Is waiting the hardest part?

This week was hard for me. It was depressing seeing the numbers of people infected and dying of COVID-19 continuing to rise despite so many people trying hard to stay home. It was so sad to read stories of those who have been affected by all of this and to see the number of obituaries in the paper. A few of the stories made me break down in tears. I've heard from friends who are struggling too.

This week, it's starting to hit home, and the future is sobering. We're in mourning for the way things were and the many, many people being lost to this dreadful disease. 

And yet, there's hope. Spring is springing. The squirrels got all of the crocuses I planted in the backyard, but all the ones I planted in the front yard are blooming. Daffodils are nodding their heads from the neighbors' yard. We took our first bike ride of the season over the weekend, careful to go while it was still cloudy so there were fewer people on the trail. 

People are turning to traditional ways of getting by. Baking bread, even making our own yeast using dried fruit or just flour and water. Sewing face masks for our families and for others. Writing letters to family and friends. Planting vegetable gardens. Taking walks as a family. It reminds me of things I heard from my grandparents about living through the Great Depression and World War II.

Queen Elizabeth II made a national address* recently that resonated with me when she said, "I hope in the years to come everyone will be able to take pride in how they responded to this challenge, and those who come after us will say the Britons of this generation were as strong as any, that the attributes of self-discipline, of quiet, good-humored resolve, and of fellow feeling still characterize this country." The address reminded me of hardships faced by previous generations, and I was surprised that someone who lived through the London Blitz would be able to draw a parallel to people staying home in their pajamas today. We're not at war with each other, but we are at war with an invisible foe, health care workers bravely doing what they can to save the people they can while the rest of us retreat from each other in hopes of saving each other.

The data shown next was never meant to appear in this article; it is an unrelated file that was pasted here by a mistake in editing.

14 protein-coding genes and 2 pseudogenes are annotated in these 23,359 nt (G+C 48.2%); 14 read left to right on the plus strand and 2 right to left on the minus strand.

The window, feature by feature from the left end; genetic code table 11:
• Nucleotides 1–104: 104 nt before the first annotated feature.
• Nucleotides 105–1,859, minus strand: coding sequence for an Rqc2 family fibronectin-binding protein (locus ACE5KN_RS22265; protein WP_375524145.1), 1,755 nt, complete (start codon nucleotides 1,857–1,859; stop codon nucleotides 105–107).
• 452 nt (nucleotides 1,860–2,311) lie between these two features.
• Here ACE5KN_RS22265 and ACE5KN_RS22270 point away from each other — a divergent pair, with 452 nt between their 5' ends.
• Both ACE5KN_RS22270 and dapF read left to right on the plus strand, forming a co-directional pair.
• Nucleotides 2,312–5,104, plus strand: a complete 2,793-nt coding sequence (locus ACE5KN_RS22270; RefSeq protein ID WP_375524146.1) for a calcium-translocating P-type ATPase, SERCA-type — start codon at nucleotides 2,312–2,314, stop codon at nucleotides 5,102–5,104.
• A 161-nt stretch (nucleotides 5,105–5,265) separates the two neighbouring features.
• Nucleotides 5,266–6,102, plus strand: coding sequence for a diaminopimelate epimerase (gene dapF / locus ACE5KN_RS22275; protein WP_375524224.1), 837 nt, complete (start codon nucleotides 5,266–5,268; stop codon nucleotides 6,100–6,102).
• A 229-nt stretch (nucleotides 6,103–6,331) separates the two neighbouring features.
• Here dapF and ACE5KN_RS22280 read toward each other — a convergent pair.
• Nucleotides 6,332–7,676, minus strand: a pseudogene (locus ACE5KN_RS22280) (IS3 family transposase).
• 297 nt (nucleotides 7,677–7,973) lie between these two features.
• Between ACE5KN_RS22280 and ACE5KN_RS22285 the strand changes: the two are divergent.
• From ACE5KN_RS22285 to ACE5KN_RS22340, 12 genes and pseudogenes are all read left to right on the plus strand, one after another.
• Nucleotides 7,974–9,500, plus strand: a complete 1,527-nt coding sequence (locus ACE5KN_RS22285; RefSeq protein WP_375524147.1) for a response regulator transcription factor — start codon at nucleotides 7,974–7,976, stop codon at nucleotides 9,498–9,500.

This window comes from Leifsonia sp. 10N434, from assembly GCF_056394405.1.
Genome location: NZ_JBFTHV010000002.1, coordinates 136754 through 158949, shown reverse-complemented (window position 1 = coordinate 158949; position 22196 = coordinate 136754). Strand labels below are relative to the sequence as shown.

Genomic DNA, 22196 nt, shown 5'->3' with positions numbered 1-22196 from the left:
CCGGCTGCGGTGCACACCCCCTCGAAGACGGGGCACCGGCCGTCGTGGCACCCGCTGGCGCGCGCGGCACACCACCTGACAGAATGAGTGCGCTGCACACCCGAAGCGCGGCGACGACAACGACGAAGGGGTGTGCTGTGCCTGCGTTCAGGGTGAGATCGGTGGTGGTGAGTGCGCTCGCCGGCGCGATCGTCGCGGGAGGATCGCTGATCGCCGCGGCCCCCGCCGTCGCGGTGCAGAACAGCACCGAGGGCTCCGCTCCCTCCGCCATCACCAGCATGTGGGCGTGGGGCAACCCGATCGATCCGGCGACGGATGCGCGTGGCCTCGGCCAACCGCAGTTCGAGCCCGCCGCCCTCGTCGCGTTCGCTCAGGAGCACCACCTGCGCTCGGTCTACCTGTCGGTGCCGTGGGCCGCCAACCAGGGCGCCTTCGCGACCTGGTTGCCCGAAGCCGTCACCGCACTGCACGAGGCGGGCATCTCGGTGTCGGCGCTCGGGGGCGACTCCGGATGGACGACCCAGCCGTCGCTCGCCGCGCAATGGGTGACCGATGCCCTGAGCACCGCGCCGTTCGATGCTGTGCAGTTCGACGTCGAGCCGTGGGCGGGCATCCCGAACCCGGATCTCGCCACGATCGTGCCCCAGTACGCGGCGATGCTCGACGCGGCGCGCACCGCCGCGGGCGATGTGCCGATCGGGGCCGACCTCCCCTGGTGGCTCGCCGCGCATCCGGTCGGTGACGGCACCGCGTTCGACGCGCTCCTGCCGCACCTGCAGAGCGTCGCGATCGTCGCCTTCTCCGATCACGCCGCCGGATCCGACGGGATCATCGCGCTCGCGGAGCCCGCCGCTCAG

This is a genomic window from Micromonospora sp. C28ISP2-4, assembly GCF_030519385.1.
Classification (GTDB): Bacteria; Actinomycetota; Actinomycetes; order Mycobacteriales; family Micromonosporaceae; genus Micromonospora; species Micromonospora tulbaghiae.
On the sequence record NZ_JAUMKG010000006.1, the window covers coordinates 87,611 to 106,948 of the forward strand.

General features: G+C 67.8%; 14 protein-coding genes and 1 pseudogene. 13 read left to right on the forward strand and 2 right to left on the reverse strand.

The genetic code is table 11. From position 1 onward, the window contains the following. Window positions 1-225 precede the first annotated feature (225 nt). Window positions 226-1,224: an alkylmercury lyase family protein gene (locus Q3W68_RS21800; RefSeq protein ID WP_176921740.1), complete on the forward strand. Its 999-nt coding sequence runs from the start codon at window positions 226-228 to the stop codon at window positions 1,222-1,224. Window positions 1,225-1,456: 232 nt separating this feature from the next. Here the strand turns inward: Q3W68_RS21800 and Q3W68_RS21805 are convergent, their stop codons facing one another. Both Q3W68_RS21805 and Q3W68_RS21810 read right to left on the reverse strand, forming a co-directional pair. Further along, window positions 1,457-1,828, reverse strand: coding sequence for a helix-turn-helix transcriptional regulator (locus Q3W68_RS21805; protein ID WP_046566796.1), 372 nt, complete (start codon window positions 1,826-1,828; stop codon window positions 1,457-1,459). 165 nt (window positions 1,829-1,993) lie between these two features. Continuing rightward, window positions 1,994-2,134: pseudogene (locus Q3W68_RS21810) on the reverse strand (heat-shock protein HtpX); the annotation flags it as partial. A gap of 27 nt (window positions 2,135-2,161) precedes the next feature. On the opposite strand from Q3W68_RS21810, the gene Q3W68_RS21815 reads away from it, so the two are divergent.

I hadn't thought about this as an historic time the way we think of major wars. But it is, and it's one we share with the whole world. Almost twenty years ago, you could go to an airport gate to say goodbye to a loved one heading off on a flight. All of that and more changed after 9/11, and we mourned then. We got back to a new version of normal, but it wasn't the same normal as before.

So what will change after 2020? Please leave a comment with what you think might change.

*If you would like to view the queen's speech, here's a link, or to read the entire speech, you can find it at this link.

Settling in for a while

The first few days of Shelter in Place saw a flurry of funny memes talking about living in our pajamas, trying to cut our own hair, and living with our families in closer quarters than we're used to, including homeschooling and working from home for many families.

And then lots of well-deserved thank yous were posted for health care workers, grocery store clerks, truck drivers, sanitation workers and many others still hard at work right now. Everyone is coping with cooking meals at home, budgeting with shrinking paychecks, and getting exercise when the gym is no longer an option.

Our instinct to gather together for joy in the best of times and comfort in the worst of times has had to change. We're trying to make March birthdays as special as possible for loved ones without exposing anyone to the virus -- my neighbors gathered six feet apart on one lawn to wish a child happy birthday with music, and others drove by in a happy parade of well wishers. A friend who lost her father recently was devastated that her family couldn't gather to mourn him.